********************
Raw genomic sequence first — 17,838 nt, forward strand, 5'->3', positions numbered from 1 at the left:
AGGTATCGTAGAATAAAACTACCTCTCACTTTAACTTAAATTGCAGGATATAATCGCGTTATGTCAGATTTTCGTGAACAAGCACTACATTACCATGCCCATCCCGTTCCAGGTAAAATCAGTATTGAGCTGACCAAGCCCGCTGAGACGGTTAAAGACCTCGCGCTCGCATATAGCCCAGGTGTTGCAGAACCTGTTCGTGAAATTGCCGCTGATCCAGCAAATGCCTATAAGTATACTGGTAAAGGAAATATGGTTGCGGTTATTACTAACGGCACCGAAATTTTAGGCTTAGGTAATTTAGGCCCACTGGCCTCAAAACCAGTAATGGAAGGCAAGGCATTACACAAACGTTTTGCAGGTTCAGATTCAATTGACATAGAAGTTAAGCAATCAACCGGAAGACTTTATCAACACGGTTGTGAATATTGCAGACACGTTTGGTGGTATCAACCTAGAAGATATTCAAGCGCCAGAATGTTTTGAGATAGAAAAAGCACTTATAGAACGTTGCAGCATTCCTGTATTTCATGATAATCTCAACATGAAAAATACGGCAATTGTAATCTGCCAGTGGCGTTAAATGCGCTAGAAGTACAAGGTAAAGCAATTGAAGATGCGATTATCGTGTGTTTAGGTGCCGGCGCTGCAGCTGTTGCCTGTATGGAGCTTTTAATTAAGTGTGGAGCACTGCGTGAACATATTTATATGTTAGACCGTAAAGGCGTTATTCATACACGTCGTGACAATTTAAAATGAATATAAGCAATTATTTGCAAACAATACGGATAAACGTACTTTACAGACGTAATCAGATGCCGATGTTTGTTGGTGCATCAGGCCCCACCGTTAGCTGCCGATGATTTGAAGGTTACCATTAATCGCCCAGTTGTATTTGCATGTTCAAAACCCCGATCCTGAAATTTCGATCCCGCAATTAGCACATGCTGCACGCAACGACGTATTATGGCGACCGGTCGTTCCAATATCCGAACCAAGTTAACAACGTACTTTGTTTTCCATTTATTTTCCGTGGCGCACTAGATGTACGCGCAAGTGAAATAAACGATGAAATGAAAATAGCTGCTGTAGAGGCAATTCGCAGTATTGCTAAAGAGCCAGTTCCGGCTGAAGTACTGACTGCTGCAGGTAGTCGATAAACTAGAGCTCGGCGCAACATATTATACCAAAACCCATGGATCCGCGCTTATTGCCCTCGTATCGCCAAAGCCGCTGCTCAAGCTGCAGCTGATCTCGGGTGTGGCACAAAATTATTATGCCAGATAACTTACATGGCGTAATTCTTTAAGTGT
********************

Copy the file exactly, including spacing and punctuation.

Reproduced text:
Raw genomic sequence first — 17,838 nt, forward strand, 5'->3', positions numbered from 1 at the left:
AGGTATCGTAGAATAAAACTACCTCTCACTTTAACTTAAATTGCAGGATATAATCGCGTTATGTCAGATTTTCGTGAACAAGCACTACATTACCATGCCCATCCCGTTCCAGGTAAAATCAGTATTGAGCTGACCAAGCCCGCTGAGACGGTTAAAGACCTCGCGCTCGCATATAGCCCAGGTGTTGCAGAACCTGTTCGTGAAATTGCCGCTGATCCAGCAAATGCCTATAAGTATACTGGTAAAGGAAATATGGTTGCGGTTATTACTAACGGCACCGAAATTTTAGGCTTAGGTAATTTAGGCCCACTGGCCTCAAAACCAGTAATGGAAGGCAAGGCATTACACAAACGTTTTGCAGGTTCAGATTCAATTGACATAGAAGTTAAGCAATCAACCGGAAGACTTTATCAACACGGTTGTGAATATTGCAGACACGTTTGGTGGTATCAACCTAGAAGATATTCAAGCGCCAGAATGTTTTGAGATAGAAAAAGCACTTATAGAACGTTGCAGCATTCCTGTATTTCATGATAATCTCAACATGAAAAATACGGCAATTGTAATCTGCCAGTGGCGTTAAATGCGCTAGAAGTACAAGGTAAAGCAATTGAAGATGCGATTATCGTGTGTTTAGGTGCCGGCGCTGCAGCTGTTGCCTGTATGGAGCTTTTAATTAAGTGTGGAGCACTGCGTGAACATATTTATATGTTAGACCGTAAAGGCGTTATTCATACACGTCGTGACAATTTAAAATGAATATAAGCAATTATTTGCAAACAATACGGATAAACGTACTTTACAGACGTAATCAGATGCCGATGTTTGTTGGTGCATCAGGCCCCACCGTTAGCTGCCGATGATTTGAAGGTTACCATTAATCGCCCAGTTGTATTTGCATGTTCAAAACCCCGATCCTGAAATTTCGATCCCGCAATTAGCACATGCTGCACGCAACGACGTATTATGGCGACCGGTCGTTCCAATATCCGAACCAAGTTAACAACGTACTTTGTTTTCCATTTATTTTCCGTGGCGCACTAGATGTACGCGCAAGTGAAATAAACGATGAAATGAAAATAGCTGCTGTAGAGGCAATTCGCAGTATTGCTAAAGAGCCAGTTCCGGCTGAAGTACTGACTGCTGCAGGTAGTCGATAAACTAGAGCTCGGCGCAACATATTATACCAAAACCCATGGATCCGCGCTTATTGCCCTCGTATCGCCAAAGCCGCTGCTCAAGCTGCAGCTGATCTCGGGTGTGGCACAAAATTATTATGCCAGATAACTTACATGGCGTAATTCTTTAAGTGT